Taking Kentucky out to the world

Tri-ED fields inquiries regularly from companies outside the region and outside the nation who say they are considering relocation to Northern Kentucky because of its logistical advantages, particularly DHL’s services.

Additionally, Cobb and Mangeot both said, Louisville International and Cincinnati/Northern Kentucky International airports are great at remaining open even in tough weather, their respective managements are easy to work with and there is room for expanding their respective facilities.

In fact, DHL recently announced plans to invest another $47 million to expand its Americas hub with a new 193,000-s.f. facility. In June 2009, the company invested $105 million, expanding its processing, air network and technology capabilities.

In 2011, the DHL Americas hub traffic grew to represent 40 percent of landing weight revenues at Cincinnati/Northern Kentucky Airport. DHL handles more than 130,000 international shipments daily, Cobb said, and totals approximately 40 arrivals and 40 departures at the airport every day.

At Worldport, UPS handles approximately 1.5 million small packages in a 24-hour period, Mangeot said, and totals about 130 flights total.

All of this traffic has brought new opportunities to the state beyond the DHL and UPS hubs.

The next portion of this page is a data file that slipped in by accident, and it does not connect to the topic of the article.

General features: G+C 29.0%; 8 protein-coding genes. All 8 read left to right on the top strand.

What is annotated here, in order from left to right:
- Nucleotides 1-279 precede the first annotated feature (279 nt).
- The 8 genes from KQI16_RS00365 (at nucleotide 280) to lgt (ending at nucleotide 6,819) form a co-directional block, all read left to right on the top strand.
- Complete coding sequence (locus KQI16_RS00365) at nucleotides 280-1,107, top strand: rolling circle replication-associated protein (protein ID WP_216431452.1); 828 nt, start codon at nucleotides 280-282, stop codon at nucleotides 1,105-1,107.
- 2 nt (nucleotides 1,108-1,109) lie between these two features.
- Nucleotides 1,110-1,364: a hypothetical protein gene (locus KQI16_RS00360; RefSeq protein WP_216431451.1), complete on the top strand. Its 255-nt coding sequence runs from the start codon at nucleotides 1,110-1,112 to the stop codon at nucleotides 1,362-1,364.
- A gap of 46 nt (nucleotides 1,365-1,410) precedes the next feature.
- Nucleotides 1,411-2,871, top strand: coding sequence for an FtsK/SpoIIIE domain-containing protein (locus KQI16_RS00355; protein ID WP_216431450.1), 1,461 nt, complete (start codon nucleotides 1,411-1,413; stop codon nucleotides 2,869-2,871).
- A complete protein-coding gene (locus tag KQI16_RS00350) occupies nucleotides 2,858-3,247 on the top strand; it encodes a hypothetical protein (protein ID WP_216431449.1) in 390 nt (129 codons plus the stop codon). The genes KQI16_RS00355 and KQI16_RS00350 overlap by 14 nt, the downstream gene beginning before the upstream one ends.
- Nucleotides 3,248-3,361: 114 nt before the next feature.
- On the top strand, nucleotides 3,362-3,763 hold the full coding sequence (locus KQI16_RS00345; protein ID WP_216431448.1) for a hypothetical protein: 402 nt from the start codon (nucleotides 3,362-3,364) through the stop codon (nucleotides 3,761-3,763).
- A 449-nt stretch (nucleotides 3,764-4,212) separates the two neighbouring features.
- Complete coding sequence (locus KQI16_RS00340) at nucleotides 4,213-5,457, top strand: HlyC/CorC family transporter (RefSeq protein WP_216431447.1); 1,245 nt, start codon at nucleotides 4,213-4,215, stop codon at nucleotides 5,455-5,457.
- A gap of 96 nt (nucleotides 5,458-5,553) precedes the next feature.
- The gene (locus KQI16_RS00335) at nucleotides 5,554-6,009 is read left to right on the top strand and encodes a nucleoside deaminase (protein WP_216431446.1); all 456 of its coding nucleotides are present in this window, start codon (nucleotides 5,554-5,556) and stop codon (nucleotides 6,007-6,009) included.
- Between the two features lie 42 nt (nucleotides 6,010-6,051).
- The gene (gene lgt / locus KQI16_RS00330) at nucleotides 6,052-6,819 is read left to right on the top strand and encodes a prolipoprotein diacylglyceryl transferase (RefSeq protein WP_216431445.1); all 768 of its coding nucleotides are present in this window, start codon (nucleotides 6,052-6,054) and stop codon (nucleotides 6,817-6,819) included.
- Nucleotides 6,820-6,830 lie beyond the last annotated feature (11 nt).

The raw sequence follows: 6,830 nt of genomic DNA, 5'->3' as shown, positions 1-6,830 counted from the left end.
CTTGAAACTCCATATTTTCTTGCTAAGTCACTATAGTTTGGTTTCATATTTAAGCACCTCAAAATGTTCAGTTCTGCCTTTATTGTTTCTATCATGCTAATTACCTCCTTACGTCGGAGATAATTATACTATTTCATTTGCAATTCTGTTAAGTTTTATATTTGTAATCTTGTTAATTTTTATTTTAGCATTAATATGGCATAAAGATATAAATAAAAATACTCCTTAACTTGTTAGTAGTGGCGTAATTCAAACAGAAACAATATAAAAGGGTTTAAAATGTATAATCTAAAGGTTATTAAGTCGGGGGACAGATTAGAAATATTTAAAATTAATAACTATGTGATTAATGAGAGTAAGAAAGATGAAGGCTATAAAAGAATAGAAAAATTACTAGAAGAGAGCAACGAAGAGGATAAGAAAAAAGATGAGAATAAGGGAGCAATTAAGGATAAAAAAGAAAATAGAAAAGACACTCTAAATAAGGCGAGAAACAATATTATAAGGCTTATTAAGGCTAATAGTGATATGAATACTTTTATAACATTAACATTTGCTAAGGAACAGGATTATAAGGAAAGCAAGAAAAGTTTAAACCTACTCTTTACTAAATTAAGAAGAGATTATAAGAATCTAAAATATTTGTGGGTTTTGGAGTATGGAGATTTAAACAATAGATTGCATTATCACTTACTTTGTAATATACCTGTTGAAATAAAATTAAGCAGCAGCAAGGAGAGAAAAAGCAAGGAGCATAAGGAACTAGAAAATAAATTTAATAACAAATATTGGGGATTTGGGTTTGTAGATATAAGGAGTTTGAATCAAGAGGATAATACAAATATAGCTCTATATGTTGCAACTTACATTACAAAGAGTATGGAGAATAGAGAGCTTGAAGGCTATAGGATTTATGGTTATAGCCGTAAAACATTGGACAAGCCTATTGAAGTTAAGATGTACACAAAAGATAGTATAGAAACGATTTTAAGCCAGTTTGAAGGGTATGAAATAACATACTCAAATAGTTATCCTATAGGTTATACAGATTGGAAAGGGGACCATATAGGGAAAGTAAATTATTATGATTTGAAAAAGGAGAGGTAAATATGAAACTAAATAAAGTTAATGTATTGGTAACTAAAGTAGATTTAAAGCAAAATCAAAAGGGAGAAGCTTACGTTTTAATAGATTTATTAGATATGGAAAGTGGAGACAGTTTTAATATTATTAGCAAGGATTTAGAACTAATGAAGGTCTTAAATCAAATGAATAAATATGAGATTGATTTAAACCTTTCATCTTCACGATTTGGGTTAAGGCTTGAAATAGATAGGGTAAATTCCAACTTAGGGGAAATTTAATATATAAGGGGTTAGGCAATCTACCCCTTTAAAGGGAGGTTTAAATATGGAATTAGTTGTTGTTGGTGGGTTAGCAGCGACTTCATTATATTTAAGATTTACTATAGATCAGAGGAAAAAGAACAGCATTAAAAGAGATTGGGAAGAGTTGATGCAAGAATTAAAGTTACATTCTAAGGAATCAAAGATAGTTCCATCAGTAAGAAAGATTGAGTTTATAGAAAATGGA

“Because we are an all-points international hub, we bring the world to Kentucky every day and we can take Kentucky out to the world,” UPS’ Mangeot said. “I think we have helped in terms of creating new markets for Kentucky businesses and making Kentucky more cosmopolitan. We are kind of the engine of e-commerce.”

There are companies that started out as strictly online businesses relying on Worldport services but now have opened physical storefronts because of their logistical successes, he said.

Snyder agrees e-tailers have enjoyed success, but said biotech and pharmaceutical companies also have been drawn to the area by the UPS Worldport. Once here, he said, they realize major competitive advantages over California and East Coast peers because of the lower costs of living and doing business in Kentucky.

Schools, communities feel the impact

Also, the company is contributing to educating the work force. For employees working the night shift, UPS pays for a college education at University of Louisville or Jefferson Community and Technical College. UPS has had students from more than 100 counties participate in the program, Mangeot said, and more than 2,000 people have received some sort of degree or certificate.

“And Kentucky benefits from UPS’s presence from a community perspective,” Mangeot said. “We annually give about $4 million to regional charities, and our employees volunteer over 200,000 hours.”

Worldport has led to the installation of several major product distribution centers in the Louisville area. Companies like Zappos, Best Buy and many others are located near Interstate 65 to take advantage of quicker shipping times and better customer service. Zappos went from a 50,000-s.f. fulfillment center in Shepherdsville in 2001 to more than 1 million s.f. currently. Best Buy last year augmented its 240,000-s.f. Geek Squad repair center in Shepherdsville with a 600,000 s.f. fulfillment center.